Using arterial spin labeling to measure cerebrovascular reactivity in Moyamoya disease: Insights from simultaneous PET/MRI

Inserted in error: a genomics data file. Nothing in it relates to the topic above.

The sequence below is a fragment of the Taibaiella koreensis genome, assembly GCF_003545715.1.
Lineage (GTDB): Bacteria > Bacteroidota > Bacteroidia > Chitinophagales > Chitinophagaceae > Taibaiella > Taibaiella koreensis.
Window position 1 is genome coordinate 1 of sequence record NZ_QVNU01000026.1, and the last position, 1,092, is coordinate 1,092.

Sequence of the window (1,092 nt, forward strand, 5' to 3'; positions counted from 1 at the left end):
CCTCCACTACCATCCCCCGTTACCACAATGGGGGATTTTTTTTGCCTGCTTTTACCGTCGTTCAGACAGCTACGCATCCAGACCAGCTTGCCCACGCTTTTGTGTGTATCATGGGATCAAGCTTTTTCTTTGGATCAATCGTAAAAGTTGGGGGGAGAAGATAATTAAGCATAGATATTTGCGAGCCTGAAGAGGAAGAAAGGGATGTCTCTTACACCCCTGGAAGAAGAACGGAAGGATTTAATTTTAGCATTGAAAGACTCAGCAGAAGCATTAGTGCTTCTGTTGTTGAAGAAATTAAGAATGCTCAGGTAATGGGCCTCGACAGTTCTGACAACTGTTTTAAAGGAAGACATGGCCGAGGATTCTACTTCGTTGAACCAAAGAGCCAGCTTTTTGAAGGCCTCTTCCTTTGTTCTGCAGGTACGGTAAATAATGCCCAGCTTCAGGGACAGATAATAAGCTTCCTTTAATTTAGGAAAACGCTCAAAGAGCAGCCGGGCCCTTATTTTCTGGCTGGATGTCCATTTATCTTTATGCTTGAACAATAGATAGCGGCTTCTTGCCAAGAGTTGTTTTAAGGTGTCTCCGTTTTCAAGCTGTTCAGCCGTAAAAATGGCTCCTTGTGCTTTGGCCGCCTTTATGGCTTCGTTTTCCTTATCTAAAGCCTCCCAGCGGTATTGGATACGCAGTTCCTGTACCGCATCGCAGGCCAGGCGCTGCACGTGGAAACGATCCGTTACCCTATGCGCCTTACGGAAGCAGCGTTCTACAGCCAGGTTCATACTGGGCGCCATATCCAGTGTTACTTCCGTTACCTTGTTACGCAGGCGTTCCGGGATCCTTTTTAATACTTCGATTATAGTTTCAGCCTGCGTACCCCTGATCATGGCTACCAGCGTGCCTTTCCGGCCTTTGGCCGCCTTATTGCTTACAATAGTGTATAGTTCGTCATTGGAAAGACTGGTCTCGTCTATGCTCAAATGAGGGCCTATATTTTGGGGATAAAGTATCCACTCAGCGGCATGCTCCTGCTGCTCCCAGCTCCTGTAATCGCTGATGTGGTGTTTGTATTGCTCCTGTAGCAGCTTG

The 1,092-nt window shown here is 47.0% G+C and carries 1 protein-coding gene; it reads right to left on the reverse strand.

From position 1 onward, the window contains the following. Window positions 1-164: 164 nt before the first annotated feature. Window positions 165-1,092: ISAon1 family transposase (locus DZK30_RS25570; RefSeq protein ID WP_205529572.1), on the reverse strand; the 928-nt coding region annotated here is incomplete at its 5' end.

Cerebrovascular reactivity (CVR) reflects the CBF change to meet different physiological demands. The reference CVR technique is PET imaging with vasodilators but is inaccessible to most patients. DSC can measure transit time to evaluate patients suspected of stroke, but the use of gadolinium may cause side-effects. Arterial spin labeling (ASL) is a non-invasive MRI technique for CBF measurements. Here, we investigate the effectiveness of ASL with single and multiple post labeling delays (PLD) to replace PET and DSC for CVR and transit time mapping in 26 Moyamoya patients. Images were collected using simultaneous PET/MRI with acetazolamide. CVR, CBF, arterial transit time (ATT), and time-to-maximum (Tmax) were measured in different flow territories. Results showed that CVR was lower in occluded regions than normal regions (by 68 ± 12%, 52 ± 5%, and 56 ± 9%, for PET, single- and multi-PLD PCASL, respectively, all p < 0.05). Multi-PLD PCASL correlated slightly higher with PET (CCC = 0.36 and 0.32 in affected and unaffected territories respectively). Vasodilation caused ATT to reduce by 4.5 ± 3.1% (p < 0.01) in occluded regions. ATT correlated significantly with Tmax (R2 > 0.35, p < 0.01). Therefore, multi-PLD ASL is recommended for CVR studies due to its high agreement with the reference PET technique and the capability of measuring transit time.